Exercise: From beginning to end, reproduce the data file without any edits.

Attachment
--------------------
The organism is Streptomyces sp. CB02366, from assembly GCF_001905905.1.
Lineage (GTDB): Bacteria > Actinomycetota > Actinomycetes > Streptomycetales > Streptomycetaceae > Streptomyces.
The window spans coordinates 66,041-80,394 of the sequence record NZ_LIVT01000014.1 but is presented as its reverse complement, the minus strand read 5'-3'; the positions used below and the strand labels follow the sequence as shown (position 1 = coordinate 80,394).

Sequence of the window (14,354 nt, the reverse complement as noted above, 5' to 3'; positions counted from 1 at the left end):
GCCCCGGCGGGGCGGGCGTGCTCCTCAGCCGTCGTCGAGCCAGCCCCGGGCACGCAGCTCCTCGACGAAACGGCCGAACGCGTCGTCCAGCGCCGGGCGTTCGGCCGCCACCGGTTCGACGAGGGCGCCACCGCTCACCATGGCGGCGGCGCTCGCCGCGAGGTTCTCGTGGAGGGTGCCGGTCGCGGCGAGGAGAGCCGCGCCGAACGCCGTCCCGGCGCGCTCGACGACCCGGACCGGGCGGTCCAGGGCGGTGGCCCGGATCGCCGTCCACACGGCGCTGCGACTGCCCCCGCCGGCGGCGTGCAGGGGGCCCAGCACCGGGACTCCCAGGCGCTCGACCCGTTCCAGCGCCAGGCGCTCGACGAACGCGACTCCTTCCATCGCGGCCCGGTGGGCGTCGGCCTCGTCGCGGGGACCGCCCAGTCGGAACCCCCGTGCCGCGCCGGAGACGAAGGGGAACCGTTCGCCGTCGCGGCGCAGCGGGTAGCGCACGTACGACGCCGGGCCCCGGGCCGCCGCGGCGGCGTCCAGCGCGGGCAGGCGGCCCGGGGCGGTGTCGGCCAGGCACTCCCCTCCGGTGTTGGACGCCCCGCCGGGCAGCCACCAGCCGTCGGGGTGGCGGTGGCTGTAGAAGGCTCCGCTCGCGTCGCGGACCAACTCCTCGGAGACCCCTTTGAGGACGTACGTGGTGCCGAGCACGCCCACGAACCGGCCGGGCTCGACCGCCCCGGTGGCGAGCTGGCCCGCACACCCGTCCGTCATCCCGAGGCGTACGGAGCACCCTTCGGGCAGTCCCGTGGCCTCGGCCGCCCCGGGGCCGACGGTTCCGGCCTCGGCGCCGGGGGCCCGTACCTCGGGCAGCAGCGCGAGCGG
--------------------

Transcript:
The organism is Streptomyces sp. CB02366, from assembly GCF_001905905.1.
Lineage (GTDB): Bacteria > Actinomycetota > Actinomycetes > Streptomycetales > Streptomycetaceae > Streptomyces.
The window spans coordinates 66,041-80,394 of the sequence record NZ_LIVT01000014.1 but is presented as its reverse complement, the minus strand read 5'-3'; the positions used below and the strand labels follow the sequence as shown (position 1 = coordinate 80,394).

Sequence of the window (14,354 nt, the reverse complement as noted above, 5' to 3'; positions counted from 1 at the left end):
GCCCCGGCGGGGCGGGCGTGCTCCTCAGCCGTCGTCGAGCCAGCCCCGGGCACGCAGCTCCTCGACGAAACGGCCGAACGCGTCGTCCAGCGCCGGGCGTTCGGCCGCCACCGGTTCGACGAGGGCGCCACCGCTCACCATGGCGGCGGCGCTCGCCGCGAGGTTCTCGTGGAGGGTGCCGGTCGCGGCGAGGAGAGCCGCGCCGAACGCCGTCCCGGCGCGCTCGACGACCCGGACCGGGCGGTCCAGGGCGGTGGCCCGGATCGCCGTCCACACGGCGCTGCGACTGCCCCCGCCGGCGGCGTGCAGGGGGCCCAGCACCGGGACTCCCAGGCGCTCGACCCGTTCCAGCGCCAGGCGCTCGACGAACGCGACTCCTTCCATCGCGGCCCGGTGGGCGTCGGCCTCGTCGCGGGGACCGCCCAGTCGGAACCCCCGTGCCGCGCCGGAGACGAAGGGGAACCGTTCGCCGTCGCGGCGCAGCGGGTAGCGCACGTACGACGCCGGGCCCCGGGCCGCCGCGGCGGCGTCCAGCGCGGGCAGGCGGCCCGGGGCGGTGTCGGCCAGGCACTCCCCTCCGGTGTTGGACGCCCCGCCGGGCAGCCACCAGCCGTCGGGGTGGCGGTGGCTGTAGAAGGCTCCGCTCGCGTCGCGGACCAACTCCTCGGAGACCCCTTTGAGGACGTACGTGGTGCCGAGCACGCCCACGAACCGGCCGGGCTCGACCGCCCCGGTGGCGAGCTGGCCCGCACACCCGTCCGTCATCCCGAGGCGTACGGAGCACCCTTCGGGCAGTCCCGTGGCCTCGGCCGCCCCGGGGCCGACGGTTCCGGCCTCGGCGCCGGGGGCCCGTACCTCGGGCAGCAGCGCGAGCGG